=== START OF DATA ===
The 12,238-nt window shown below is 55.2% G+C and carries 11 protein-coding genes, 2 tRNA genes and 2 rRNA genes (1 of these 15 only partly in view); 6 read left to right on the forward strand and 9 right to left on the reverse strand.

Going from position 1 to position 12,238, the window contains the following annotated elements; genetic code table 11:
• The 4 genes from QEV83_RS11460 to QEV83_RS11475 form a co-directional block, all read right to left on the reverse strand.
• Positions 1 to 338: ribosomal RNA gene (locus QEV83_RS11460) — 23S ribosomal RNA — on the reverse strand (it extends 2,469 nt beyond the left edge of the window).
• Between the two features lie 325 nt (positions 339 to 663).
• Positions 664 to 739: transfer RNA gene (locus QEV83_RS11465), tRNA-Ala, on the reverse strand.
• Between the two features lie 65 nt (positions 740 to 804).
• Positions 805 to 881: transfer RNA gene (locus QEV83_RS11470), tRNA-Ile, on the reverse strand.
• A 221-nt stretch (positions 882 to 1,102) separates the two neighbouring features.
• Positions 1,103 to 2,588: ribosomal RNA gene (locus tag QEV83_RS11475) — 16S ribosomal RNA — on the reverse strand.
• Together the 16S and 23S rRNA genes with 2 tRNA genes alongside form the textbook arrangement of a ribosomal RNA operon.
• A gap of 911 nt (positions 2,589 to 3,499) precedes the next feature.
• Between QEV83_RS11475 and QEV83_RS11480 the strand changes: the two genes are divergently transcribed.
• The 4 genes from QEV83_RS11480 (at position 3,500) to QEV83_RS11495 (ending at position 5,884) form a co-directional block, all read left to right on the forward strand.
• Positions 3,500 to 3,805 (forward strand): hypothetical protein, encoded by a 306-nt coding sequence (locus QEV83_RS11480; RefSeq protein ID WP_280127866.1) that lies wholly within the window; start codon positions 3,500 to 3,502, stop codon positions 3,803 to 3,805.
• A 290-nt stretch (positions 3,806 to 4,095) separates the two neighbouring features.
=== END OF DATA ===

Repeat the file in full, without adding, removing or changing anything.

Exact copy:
The 12,238-nt window shown below is 55.2% G+C and carries 11 protein-coding genes, 2 tRNA genes and 2 rRNA genes (1 of these 15 only partly in view); 6 read left to right on the forward strand and 9 right to left on the reverse strand.

Going from position 1 to position 12,238, the window contains the following annotated elements; genetic code table 11:
• The 4 genes from QEV83_RS11460 to QEV83_RS11475 form a co-directional block, all read right to left on the reverse strand.
• Positions 1 to 338: ribosomal RNA gene (locus QEV83_RS11460) — 23S ribosomal RNA — on the reverse strand (it extends 2,469 nt beyond the left edge of the window).
• Between the two features lie 325 nt (positions 339 to 663).
• Positions 664 to 739: transfer RNA gene (locus QEV83_RS11465), tRNA-Ala, on the reverse strand.
• Between the two features lie 65 nt (positions 740 to 804).
• Positions 805 to 881: transfer RNA gene (locus QEV83_RS11470), tRNA-Ile, on the reverse strand.
• A 221-nt stretch (positions 882 to 1,102) separates the two neighbouring features.
• Positions 1,103 to 2,588: ribosomal RNA gene (locus tag QEV83_RS11475) — 16S ribosomal RNA — on the reverse strand.
• Together the 16S and 23S rRNA genes with 2 tRNA genes alongside form the textbook arrangement of a ribosomal RNA operon.
• A gap of 911 nt (positions 2,589 to 3,499) precedes the next feature.
• Between QEV83_RS11475 and QEV83_RS11480 the strand changes: the two genes are divergently transcribed.
• The 4 genes from QEV83_RS11480 (at position 3,500) to QEV83_RS11495 (ending at position 5,884) form a co-directional block, all read left to right on the forward strand.
• Positions 3,500 to 3,805 (forward strand): hypothetical protein, encoded by a 306-nt coding sequence (locus QEV83_RS11480; RefSeq protein ID WP_280127866.1) that lies wholly within the window; start codon positions 3,500 to 3,502, stop codon positions 3,803 to 3,805.
• A 290-nt stretch (positions 3,806 to 4,095) separates the two neighbouring features.